Thursday, September 12, 2013

String Trimmers Should Not be Used to Bush-Hog - A Redneck Cautionary Tale

Hey, Y'all,

I've decided to try something and see if it flies or not.  Expect one of these little gems about every Thursday.  Yep, I screw up at least that often. goes!  I hope you find my lack of good judgement to be funny.  After all, if we can't laugh at ourselves, it's really mean to laugh at everyone else!

*  *  *  *  *

Redneck Cautionary Tales are just that - cautionary.  Do not try this at home.  Be smarter than me.  It's not really all that hard to do.

It's been a long, rainy summer here, and we just recently got the string trimmer running.  The weeds are tall - some of them as tall as me.  I know string trimmers are really made to trim the tall grass around the base of trees or under fences, but I figured using the trimmer to cut the tall weeds would be OK. 

I was wrong.

First of all, when the trimmer is going full-tilt, it still needs a little time to 'wear away' at those thick, woody stems.  If you're not paying attention, the string will actually get wrapped around one, and it'll come near pulling the trimmer right out of your hands.  Fighting a string trimmer is not fun, and leaves a body really, really sore.

Meanwhile, there is plant matter flotsam everywhere, and I do mean everywhere.  Places we don't mention in polite company.  When you mow, all the flotsam shoots out the shooting-out place on the side of the mower, but with a string trimmer, everywhere is the shooting-out place.  My clothes are green, my shoes are green, my neck is green, and there are chunks of flotsam stuck to my glasses.  It's itchy and unpleasant.

But the unpleasant-est part of all was when I was bush-hogging under the peach tree.  The weeds were a few feet tall, but fairly tender, so they were falling, and falling fast.  It was going well.  I was beginning to think this was actually kinda great.  About that time, that moment when I thought, 'Hey, this is kinda great', something flew up and hit me about 6 inches below my right shoulder. 

It did not subsequently fall to the ground - no.  Rather, it took its eight long spider legs and started crawling UP.  Much as I wanted to drop the trimmer and run, I have a shoulder strap on the trimmer, and couldn't get free of I simply ran, screaming, flailing, (swearing), but mostly screaming and flailing, until there was no more gargantu-spider on me anymore.  At least....I think it's gone.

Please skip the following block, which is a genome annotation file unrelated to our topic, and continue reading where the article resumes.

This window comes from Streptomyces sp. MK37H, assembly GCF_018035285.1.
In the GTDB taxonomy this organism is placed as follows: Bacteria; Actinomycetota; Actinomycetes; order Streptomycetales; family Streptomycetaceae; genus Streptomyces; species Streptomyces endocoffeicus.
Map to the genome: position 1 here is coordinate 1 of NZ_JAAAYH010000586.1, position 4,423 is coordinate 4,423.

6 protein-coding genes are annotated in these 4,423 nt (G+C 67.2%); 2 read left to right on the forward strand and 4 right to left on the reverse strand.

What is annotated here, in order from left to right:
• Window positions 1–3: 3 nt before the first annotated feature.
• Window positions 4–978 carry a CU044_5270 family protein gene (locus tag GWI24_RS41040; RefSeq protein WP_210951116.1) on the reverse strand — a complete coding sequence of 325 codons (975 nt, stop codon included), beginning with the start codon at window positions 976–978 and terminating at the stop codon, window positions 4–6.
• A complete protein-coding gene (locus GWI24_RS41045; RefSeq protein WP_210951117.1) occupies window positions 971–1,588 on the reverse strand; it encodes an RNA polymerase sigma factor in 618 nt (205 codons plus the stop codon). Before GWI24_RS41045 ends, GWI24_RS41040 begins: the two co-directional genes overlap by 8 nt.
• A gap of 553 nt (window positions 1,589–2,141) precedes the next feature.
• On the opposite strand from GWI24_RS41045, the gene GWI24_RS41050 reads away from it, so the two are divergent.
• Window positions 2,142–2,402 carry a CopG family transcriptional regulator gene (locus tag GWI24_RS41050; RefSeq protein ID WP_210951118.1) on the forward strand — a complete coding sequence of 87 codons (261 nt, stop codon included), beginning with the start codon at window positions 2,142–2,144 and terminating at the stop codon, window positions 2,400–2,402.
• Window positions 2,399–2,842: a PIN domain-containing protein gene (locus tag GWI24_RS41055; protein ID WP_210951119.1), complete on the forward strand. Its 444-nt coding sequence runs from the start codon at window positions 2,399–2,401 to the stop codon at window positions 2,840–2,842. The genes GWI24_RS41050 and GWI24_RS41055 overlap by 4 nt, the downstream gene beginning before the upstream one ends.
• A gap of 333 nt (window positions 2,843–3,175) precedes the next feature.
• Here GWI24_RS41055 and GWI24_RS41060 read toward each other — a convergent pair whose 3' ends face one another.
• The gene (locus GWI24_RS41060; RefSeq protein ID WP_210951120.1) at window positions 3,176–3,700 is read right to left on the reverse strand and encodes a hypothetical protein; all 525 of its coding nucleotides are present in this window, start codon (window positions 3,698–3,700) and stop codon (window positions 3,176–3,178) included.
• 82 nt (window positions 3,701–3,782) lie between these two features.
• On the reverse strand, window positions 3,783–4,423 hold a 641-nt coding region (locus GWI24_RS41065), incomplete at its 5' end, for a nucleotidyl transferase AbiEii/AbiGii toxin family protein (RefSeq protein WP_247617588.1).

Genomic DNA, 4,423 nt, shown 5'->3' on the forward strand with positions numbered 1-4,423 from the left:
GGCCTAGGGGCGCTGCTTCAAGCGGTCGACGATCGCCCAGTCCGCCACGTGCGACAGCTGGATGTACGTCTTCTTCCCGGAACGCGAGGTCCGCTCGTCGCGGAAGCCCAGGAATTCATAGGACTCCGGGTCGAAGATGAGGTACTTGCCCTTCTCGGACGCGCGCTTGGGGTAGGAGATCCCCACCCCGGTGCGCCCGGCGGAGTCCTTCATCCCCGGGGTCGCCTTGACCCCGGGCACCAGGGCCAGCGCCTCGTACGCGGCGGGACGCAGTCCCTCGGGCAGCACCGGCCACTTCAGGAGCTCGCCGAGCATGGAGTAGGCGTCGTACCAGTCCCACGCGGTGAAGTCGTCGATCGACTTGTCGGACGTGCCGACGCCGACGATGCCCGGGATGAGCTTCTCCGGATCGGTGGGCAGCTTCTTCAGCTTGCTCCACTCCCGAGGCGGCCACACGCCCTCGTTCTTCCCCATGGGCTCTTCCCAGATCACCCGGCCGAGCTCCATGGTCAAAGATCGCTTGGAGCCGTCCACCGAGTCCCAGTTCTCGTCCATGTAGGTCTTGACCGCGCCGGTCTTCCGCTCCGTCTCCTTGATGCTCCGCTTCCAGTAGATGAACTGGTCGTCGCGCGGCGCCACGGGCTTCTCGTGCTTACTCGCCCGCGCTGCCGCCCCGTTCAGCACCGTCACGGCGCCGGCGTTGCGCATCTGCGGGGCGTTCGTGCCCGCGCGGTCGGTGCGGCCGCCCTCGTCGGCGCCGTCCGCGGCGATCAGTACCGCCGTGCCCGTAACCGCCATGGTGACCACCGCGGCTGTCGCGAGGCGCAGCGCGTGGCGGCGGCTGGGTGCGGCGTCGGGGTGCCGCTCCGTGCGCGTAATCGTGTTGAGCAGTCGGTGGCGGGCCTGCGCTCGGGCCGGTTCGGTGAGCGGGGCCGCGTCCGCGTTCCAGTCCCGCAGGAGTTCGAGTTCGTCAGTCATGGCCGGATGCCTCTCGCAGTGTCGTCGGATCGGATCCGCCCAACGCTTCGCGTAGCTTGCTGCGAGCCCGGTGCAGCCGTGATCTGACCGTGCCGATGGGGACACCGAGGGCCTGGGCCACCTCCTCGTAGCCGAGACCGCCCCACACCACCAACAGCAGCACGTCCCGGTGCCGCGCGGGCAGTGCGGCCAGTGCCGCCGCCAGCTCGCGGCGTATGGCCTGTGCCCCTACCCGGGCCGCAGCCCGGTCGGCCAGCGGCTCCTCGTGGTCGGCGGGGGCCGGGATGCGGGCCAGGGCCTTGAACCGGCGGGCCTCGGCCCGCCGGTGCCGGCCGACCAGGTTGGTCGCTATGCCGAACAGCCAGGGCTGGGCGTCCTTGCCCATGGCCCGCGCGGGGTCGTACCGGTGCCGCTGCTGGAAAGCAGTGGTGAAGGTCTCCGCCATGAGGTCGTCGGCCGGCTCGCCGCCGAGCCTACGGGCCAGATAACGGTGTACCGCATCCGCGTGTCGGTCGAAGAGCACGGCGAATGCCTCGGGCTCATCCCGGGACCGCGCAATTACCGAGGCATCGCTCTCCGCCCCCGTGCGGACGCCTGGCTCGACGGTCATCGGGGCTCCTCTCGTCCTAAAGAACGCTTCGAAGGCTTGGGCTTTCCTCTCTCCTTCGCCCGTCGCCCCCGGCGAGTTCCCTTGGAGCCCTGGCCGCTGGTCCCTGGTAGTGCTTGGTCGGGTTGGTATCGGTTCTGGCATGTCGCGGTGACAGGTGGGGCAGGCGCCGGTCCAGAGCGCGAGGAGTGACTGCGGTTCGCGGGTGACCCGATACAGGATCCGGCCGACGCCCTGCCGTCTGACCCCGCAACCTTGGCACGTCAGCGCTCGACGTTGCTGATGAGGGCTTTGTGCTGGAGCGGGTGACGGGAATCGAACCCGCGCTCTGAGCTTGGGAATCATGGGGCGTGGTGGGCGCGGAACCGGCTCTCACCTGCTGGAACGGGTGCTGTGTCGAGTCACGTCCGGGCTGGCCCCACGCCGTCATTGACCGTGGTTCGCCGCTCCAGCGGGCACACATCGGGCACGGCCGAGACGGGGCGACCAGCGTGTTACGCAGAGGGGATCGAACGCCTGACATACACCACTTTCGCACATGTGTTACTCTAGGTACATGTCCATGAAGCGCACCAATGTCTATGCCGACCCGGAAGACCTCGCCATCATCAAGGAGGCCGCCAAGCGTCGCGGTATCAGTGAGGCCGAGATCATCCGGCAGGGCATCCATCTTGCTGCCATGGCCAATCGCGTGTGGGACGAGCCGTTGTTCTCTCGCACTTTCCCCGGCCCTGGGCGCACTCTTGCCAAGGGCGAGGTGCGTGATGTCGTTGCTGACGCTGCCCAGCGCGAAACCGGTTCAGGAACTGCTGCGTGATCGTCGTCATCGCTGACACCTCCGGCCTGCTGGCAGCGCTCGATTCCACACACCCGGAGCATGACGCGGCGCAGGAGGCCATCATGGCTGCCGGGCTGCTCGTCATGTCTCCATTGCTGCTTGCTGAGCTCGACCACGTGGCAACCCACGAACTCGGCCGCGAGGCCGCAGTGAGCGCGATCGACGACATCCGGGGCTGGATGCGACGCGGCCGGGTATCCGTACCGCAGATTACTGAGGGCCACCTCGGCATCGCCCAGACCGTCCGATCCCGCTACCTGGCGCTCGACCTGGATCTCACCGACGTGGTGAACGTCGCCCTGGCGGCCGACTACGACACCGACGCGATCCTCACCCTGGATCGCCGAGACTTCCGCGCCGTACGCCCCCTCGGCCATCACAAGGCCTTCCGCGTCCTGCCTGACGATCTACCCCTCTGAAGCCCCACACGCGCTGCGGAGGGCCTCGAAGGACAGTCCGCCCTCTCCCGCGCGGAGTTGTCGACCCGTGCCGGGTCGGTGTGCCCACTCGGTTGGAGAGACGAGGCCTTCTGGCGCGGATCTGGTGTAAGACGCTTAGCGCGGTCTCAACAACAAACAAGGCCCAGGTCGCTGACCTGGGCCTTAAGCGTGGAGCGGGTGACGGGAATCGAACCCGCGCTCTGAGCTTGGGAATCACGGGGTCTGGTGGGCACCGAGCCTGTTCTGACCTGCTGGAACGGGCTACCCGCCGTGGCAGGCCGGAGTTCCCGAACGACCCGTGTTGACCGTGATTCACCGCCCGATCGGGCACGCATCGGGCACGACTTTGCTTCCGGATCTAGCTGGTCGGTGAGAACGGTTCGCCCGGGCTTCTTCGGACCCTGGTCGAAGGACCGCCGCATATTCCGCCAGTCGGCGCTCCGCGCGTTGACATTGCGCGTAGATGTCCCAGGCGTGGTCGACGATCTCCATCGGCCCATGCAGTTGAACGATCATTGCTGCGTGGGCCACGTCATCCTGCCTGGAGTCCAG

You know what happens to all those little bits of flotsam after you've flailed yourself free of a spider, don't you?  They all start to feel like little, creepy spider legs, all skittery and oogy.  They don't make showers hot enough or long enough to make that better.  I had to use the shower scrubbie for rather a long time to recover. 

And that, dear friends, is why I cannot recommend using the string trimmer as a Bush-Hog.  It makes you sore and itchy, and when it gets tired, it throws spiders at you.

Aren't you glad you aren't my neighbor?
-Laura at TenThingsFarm

If you have a Redneck Cautionary Tale that you'd like to see written up and shared with the world, send it to me at  I'll write up the ones that hit me upside the head just right, and then credit the person who shared with their first name, state and blog address, if you have one.  Send me some funny, y'all!

Shared at From the Farm Blog H op


momma-lana said...

Actually it might be kind of fun to be your neighbor :) I am spider phobic after being bitten by a brown recluse last summer. I can relate to your screaming and flailing very well! I saw a very large spider on my van yesterday and made hubby come out and kill it. I pictured opening my van door and it dropping on me or being inside my van while I was going 70 down the interstate. Not good. Yup....I am feeling creepy crawly now too....

We had excessive rains all summer too. Interesting thing is that it seemed to have kept things from growing and even killed some of our grass and a lot of weeds.

Sandra Girouard said...

Oh, MY.

And I have to agree with Mama-Lama. If I were your sounds like there might often be something entertaining to watch. :-)

Cathy said...

I pictured your story in my mind and it reminded me of myself! Two weeks ago I was mowing grass on the riding mower. I decided it was too much work to do that mowing, get out the push mower and get the stuff I couldn't get on the riding mower, and then the string trimming. So...I got as close as possible to everything with the riding mower and decided then all I would need to do is string trimming.

Now...imagine riding the mower and getting as close as you can to your porch/deck. The mower has a foot pedal. Pushing forward with the top of your foot makes you go forward. Pushing down with the bottom of your foot makes you go backward. So....getting as close as you can, you come to within an inch or two of the porch/deck. Except as you push your foot down it slips and goes forward instead. You jerk forward and run straight into the porch/deck and hear a loud crash.

What to do? Well, push your foot down and back away. Then look at the porch/deck. Sure enough, the wood was dented but not split. Then sort of keep mowing. Each time you drive in a certain bumpy area, you notice pieces of glass. Get off the mower and look at the front. YEP! Busted the entire headlight system out of the mower.

Not a big deal, right? It can be replaced. Do an internet search that night to find out how much it may cost to repair it. Shouldn't be more than $20 at most...WRONG! $500 to replace the lighting assembly.

Best part? The riding mower is not mine but on loan from my dad. Called dad this week and explained the situation. My wonderful dad says, "Just don't mow grass in the dark!"

Whew! I got lucky on that one.

Laura said...

Sounds like we all have our cautionary tales! :)


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